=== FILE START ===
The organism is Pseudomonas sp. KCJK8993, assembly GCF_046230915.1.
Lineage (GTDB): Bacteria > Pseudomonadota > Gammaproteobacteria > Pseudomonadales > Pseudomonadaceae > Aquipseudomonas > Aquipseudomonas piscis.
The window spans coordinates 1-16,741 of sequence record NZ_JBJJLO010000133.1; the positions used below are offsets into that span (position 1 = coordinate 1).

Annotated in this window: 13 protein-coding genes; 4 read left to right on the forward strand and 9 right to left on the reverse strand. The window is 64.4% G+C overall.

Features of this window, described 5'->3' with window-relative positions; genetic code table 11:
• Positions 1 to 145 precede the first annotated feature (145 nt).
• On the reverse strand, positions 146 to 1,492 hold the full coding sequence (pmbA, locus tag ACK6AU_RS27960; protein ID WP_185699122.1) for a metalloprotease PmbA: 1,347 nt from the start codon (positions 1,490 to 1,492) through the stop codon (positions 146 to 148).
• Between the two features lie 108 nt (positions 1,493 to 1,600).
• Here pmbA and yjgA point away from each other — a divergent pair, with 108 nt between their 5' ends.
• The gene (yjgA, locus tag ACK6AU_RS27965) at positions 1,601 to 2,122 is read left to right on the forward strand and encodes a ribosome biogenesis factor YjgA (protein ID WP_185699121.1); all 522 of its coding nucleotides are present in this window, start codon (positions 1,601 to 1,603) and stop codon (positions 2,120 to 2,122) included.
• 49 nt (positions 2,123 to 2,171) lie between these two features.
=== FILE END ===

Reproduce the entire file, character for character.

The organism is Pseudomonas sp. KCJK8993, assembly GCF_046230915.1.
Lineage (GTDB): Bacteria > Pseudomonadota > Gammaproteobacteria > Pseudomonadales > Pseudomonadaceae > Aquipseudomonas > Aquipseudomonas piscis.
The window spans coordinates 1-16,741 of sequence record NZ_JBJJLO010000133.1; the positions used below are offsets into that span (position 1 = coordinate 1).

Annotated in this window: 13 protein-coding genes; 4 read left to right on the forward strand and 9 right to left on the reverse strand. The window is 64.4% G+C overall.

Features of this window, described 5'->3' with window-relative positions; genetic code table 11:
• Positions 1 to 145 precede the first annotated feature (145 nt).
• On the reverse strand, positions 146 to 1,492 hold the full coding sequence (pmbA, locus tag ACK6AU_RS27960; protein ID WP_185699122.1) for a metalloprotease PmbA: 1,347 nt from the start codon (positions 1,490 to 1,492) through the stop codon (positions 146 to 148).
• Between the two features lie 108 nt (positions 1,493 to 1,600).
• Here pmbA and yjgA point away from each other — a divergent pair, with 108 nt between their 5' ends.
• The gene (yjgA, locus tag ACK6AU_RS27965) at positions 1,601 to 2,122 is read left to right on the forward strand and encodes a ribosome biogenesis factor YjgA (protein ID WP_185699121.1); all 522 of its coding nucleotides are present in this window, start codon (positions 1,601 to 1,603) and stop codon (positions 2,120 to 2,122) included.
• 49 nt (positions 2,123 to 2,171) lie between these two features.